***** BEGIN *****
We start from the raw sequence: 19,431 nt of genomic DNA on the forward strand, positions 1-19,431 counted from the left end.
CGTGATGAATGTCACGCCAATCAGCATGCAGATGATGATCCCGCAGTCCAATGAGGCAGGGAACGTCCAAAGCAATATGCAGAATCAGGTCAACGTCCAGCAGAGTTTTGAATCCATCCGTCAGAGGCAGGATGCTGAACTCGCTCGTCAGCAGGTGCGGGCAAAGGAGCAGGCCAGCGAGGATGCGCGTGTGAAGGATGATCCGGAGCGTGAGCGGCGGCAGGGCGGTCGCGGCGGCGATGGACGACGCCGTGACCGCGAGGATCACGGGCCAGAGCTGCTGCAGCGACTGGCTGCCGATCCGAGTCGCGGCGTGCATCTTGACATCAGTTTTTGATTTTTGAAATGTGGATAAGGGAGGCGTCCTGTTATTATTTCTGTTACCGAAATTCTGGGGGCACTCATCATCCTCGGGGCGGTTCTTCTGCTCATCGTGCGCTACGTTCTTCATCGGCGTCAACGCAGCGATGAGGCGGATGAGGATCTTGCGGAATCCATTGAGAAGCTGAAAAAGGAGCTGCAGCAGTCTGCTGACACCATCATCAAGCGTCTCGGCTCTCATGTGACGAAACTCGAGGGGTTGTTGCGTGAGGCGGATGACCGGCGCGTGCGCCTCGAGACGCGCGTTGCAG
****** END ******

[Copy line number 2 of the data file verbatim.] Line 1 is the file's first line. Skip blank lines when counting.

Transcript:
CGTGATGAATGTCACGCCAATCAGCATGCAGATGATGATCCCGCAGTCCAATGAGGCAGGGAACGTCCAAAGCAATATGCAGAATCAGGTCAACGTCCAGCAGAGTTTTGAATCCATCCGTCAGAGGCAGGATGCTGAACTCGCTCGTCAGCAGGTGCGGGCAAAGGAGCAGGCCAGCGAGGATGCGCGTGTGAAGGATGATCCGGAGCGTGAGCGGCGGCAGGGCGGTCGCGGCGGCGATGGACGACGCCGTGACCGCGAGGATCACGGGCCAGAGCTGCTGCAGCGACTGGCTGCCGATCCGAGTCGCGGCGTGCATCTTGACATCAGTTTTTGATTTTTGAAATGTGGATAAGGGAGGCGTCCTGTTATTATTTCTGTTACCGAAATTCTGGGGGCACTCATCATCCTCGGGGCGGTTCTTCTGCTCATCGTGCGCTACGTTCTTCATCGGCGTCAACGCAGCGATGAGGCGGATGAGGATCTTGCGGAATCCATTGAGAAGCTGAAAAAGGAGCTGCAGCAGTCTGCTGACACCATCATCAAGCGTCTCGGCTCTCATGTGACGAAACTCGAGGGGTTGTTGCGTGAGGCGGATGACCGGCGCGTGCGCCTCGAGACGCGCGTTGCAG